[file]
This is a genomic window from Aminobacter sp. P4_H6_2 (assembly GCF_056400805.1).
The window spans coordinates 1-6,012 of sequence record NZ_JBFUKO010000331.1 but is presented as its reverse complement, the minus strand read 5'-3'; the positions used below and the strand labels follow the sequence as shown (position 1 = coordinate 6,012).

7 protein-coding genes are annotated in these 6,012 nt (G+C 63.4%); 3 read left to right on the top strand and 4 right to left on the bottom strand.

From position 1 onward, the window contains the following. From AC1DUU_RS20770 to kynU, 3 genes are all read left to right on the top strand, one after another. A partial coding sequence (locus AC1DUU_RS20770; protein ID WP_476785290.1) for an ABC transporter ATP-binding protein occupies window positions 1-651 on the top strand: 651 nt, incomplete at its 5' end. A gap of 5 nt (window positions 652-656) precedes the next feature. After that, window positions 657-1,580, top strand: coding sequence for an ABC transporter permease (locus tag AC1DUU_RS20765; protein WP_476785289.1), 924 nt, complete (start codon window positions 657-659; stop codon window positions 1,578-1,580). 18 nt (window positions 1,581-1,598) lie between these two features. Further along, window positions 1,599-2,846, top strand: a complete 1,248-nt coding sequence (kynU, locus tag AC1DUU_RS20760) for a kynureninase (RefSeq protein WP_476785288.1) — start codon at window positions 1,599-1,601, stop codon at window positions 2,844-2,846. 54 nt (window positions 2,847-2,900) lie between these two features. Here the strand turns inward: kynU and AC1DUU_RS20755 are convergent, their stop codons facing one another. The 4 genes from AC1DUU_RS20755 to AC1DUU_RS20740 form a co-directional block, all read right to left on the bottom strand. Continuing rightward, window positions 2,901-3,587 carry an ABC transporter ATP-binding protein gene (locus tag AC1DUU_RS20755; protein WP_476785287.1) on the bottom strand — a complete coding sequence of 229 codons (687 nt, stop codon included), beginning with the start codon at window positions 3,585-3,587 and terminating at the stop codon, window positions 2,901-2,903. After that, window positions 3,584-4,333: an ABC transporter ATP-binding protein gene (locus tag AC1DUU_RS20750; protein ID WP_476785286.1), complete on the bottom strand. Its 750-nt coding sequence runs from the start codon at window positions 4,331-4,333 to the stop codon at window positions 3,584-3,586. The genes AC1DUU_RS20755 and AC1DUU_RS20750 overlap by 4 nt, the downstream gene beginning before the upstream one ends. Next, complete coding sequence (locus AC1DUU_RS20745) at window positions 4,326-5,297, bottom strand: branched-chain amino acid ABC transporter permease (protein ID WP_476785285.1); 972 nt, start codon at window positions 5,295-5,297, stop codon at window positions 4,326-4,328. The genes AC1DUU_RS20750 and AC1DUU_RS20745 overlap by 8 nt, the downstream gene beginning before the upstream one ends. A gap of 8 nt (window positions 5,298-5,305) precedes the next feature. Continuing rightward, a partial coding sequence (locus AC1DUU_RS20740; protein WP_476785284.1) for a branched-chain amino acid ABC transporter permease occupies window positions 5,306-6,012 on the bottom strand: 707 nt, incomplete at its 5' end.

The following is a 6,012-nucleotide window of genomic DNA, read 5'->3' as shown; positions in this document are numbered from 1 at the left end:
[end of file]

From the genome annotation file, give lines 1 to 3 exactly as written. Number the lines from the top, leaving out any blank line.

This is a genomic window from Aminobacter sp. P4_H6_2 (assembly GCF_056400805.1).
The window spans coordinates 1-6,012 of sequence record NZ_JBFUKO010000331.1 but is presented as its reverse complement, the minus strand read 5'-3'; the positions used below and the strand labels follow the sequence as shown (position 1 = coordinate 6,012).

7 protein-coding genes are annotated in these 6,012 nt (G+C 63.4%); 3 read left to right on the top strand and 4 right to left on the bottom strand.